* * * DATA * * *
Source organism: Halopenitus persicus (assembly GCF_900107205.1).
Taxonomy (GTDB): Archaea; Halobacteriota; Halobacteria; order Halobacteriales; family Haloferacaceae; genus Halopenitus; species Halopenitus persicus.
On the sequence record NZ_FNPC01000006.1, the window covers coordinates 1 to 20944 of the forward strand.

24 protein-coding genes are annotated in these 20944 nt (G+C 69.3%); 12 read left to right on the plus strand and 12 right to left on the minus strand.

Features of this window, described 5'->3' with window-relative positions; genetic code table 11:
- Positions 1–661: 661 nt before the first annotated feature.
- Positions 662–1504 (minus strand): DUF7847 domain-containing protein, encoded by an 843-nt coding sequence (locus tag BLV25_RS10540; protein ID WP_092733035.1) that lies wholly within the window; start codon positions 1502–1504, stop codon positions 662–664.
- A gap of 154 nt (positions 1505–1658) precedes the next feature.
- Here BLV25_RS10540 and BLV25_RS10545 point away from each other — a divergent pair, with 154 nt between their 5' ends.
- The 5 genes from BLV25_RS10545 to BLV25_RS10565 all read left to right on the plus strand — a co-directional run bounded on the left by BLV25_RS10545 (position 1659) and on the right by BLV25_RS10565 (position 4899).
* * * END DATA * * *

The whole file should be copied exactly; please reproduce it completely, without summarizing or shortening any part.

Source organism: Halopenitus persicus (assembly GCF_900107205.1).
Taxonomy (GTDB): Archaea; Halobacteriota; Halobacteria; order Halobacteriales; family Haloferacaceae; genus Halopenitus; species Halopenitus persicus.
On the sequence record NZ_FNPC01000006.1, the window covers coordinates 1 to 20944 of the forward strand.

24 protein-coding genes are annotated in these 20944 nt (G+C 69.3%); 12 read left to right on the plus strand and 12 right to left on the minus strand.

Features of this window, described 5'->3' with window-relative positions; genetic code table 11:
- Positions 1–661: 661 nt before the first annotated feature.
- Positions 662–1504 (minus strand): DUF7847 domain-containing protein, encoded by an 843-nt coding sequence (locus tag BLV25_RS10540; protein ID WP_092733035.1) that lies wholly within the window; start codon positions 1502–1504, stop codon positions 662–664.
- A gap of 154 nt (positions 1505–1658) precedes the next feature.
- Here BLV25_RS10540 and BLV25_RS10545 point away from each other — a divergent pair, with 154 nt between their 5' ends.
- The 5 genes from BLV25_RS10545 to BLV25_RS10565 all read left to right on the plus strand — a co-directional run bounded on the left by BLV25_RS10545 (position 1659) and on the right by BLV25_RS10565 (position 4899).